Should the Government Rescue Adverse Credit Mortgages

The Federal Government’s apparent willingness to support the market for adverse credit mortgages in the United States raises the question as to whether the UK Government should consider doing the same. The House recently passed a allowing the Federal Housing Administration of providing insurance to lenders on mortgages that are in danger of becoming delinquent. While final legislation is still not a sure bet it begs the question of whether a similar scheme would work in the UK.

The housing crisis which has gripped the US over the last year or so has seen thousands of adverse credit mortgages – or sub prime mortgages as they are called across the pond – find their way into default and render the mortgagors homeless. Such home loan products were easy to obtain in the early part of the decade due to lax lending criteria and a property hungry public. What goes up must go down and the American property market has plummeted on the back of mortgage defaults and mass repossessions.

The Federal Government is keen to avoid a major recession and has been searching for ways to keep people in their homes and financially independent. A raft of hefty interest rate cuts have helped but repossession levels are still too high and entire neighbourhoods are being left as ghost towns. It seems that millions of home owners are paralysed by their mortgages and are finding it difficult to keep up with their monthly repayments. This seems to particularly be the case for borrowers with adverse credit mortgages who somehow obtained home loans despite their shaky credit scores.

In order to avoid a crippling recession Congress and the Senate seem willing to back a program that will allow the Federal Housing Administration to insure lenders regarding the home loans held by borrowers who are deemed the most risky. There would of course be strict and slightly complicated criteria involved in selecting the borrowers who would qualify for the insurance and it would in no way be a simply hand out of federal funds. Instead, the adverse credit mortgages would be guaranteed to be repaid by the Government in the event of the borrower becoming delinquent.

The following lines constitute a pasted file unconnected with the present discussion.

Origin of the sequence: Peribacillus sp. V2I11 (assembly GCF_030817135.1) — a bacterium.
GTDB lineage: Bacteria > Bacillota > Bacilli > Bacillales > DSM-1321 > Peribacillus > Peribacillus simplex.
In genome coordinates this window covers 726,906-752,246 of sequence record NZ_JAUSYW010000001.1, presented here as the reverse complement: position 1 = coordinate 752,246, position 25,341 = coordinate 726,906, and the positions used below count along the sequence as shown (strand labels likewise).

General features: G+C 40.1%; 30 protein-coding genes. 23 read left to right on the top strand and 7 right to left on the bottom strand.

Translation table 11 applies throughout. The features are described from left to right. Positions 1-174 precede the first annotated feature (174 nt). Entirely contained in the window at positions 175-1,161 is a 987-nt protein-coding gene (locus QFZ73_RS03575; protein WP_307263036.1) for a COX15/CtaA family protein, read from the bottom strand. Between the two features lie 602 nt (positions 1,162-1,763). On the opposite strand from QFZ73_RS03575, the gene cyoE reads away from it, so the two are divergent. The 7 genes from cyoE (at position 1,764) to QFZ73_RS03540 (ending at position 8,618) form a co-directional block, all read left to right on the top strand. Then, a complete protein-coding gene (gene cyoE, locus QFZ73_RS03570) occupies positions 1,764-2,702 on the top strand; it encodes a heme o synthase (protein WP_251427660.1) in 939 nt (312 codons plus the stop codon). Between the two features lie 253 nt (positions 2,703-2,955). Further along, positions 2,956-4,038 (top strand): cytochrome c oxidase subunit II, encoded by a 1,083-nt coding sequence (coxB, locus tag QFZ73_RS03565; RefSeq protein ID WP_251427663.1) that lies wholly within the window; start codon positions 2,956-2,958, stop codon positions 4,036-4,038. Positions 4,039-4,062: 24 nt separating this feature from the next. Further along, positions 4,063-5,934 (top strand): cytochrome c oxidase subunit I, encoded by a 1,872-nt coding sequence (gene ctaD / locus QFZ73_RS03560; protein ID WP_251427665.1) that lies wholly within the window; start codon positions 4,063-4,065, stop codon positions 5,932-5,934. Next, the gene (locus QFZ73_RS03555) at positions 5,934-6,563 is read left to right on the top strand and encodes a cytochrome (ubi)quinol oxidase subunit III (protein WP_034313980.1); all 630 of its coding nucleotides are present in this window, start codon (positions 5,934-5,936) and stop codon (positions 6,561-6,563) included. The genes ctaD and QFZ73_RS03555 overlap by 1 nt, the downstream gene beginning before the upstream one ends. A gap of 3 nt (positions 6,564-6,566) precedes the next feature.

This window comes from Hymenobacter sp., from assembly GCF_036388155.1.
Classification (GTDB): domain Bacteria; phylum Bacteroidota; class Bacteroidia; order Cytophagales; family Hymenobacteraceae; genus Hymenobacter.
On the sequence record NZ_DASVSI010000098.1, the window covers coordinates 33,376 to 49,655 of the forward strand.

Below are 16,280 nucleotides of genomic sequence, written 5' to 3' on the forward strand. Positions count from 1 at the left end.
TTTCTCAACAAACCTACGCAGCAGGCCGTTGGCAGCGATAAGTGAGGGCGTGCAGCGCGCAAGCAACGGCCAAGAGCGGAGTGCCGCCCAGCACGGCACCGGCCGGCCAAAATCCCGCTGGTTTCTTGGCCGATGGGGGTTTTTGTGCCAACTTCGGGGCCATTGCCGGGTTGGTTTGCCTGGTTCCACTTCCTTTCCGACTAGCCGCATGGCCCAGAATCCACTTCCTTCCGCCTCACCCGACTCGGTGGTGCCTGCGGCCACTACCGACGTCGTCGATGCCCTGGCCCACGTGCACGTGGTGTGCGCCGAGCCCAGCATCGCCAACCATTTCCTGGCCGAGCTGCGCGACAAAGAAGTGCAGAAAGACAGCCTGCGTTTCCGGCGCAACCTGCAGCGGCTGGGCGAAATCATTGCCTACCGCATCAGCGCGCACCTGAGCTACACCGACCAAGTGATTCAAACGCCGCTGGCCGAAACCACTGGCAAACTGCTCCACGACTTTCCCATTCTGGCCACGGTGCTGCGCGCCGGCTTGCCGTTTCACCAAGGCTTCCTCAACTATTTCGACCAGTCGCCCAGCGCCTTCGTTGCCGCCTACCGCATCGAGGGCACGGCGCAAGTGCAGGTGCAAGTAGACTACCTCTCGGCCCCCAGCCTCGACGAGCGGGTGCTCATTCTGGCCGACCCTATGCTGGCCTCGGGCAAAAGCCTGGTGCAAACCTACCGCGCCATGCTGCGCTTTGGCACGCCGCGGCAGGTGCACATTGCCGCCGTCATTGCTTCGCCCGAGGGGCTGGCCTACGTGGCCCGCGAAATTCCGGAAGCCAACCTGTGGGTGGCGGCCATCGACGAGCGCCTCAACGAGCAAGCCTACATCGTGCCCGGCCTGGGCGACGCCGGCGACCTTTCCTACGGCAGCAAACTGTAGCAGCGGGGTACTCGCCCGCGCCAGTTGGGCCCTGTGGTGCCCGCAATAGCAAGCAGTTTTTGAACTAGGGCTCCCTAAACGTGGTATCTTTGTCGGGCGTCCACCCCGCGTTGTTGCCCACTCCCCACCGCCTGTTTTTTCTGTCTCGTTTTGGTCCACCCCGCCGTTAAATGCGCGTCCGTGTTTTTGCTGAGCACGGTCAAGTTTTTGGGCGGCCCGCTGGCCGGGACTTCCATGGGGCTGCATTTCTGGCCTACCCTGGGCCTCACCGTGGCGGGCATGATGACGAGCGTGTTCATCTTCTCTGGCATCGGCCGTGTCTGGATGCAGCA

The purpose of such legislation is to restore confidence in the financial markets so that lenders feel more confident in dishing out money to mortgage applicants. The purpose of such a scheme would not be for the Federal Government to shovel billions of dollars of taxpayers’ money into the hands of irresponsible lenders and financially impaired home owners. It is likely that only a small percentage of the insured loans would be required to be paid out meaning that the Government is simply attempting to stoke the fire of the financial markets rather than completely fund its return to form.

If a successful plan can be devised it may be worth the UK Government considering a similar scheme. It is clear now that the UK housing market is experiencing similar problems to its American counterpart so there is little reason why a similar program couldn’t work in the UK. When confidence has been restored to the housing market adverse credit mortgages may once again be made available to borrowers who genuinely require them and who are worthy of a home loan.

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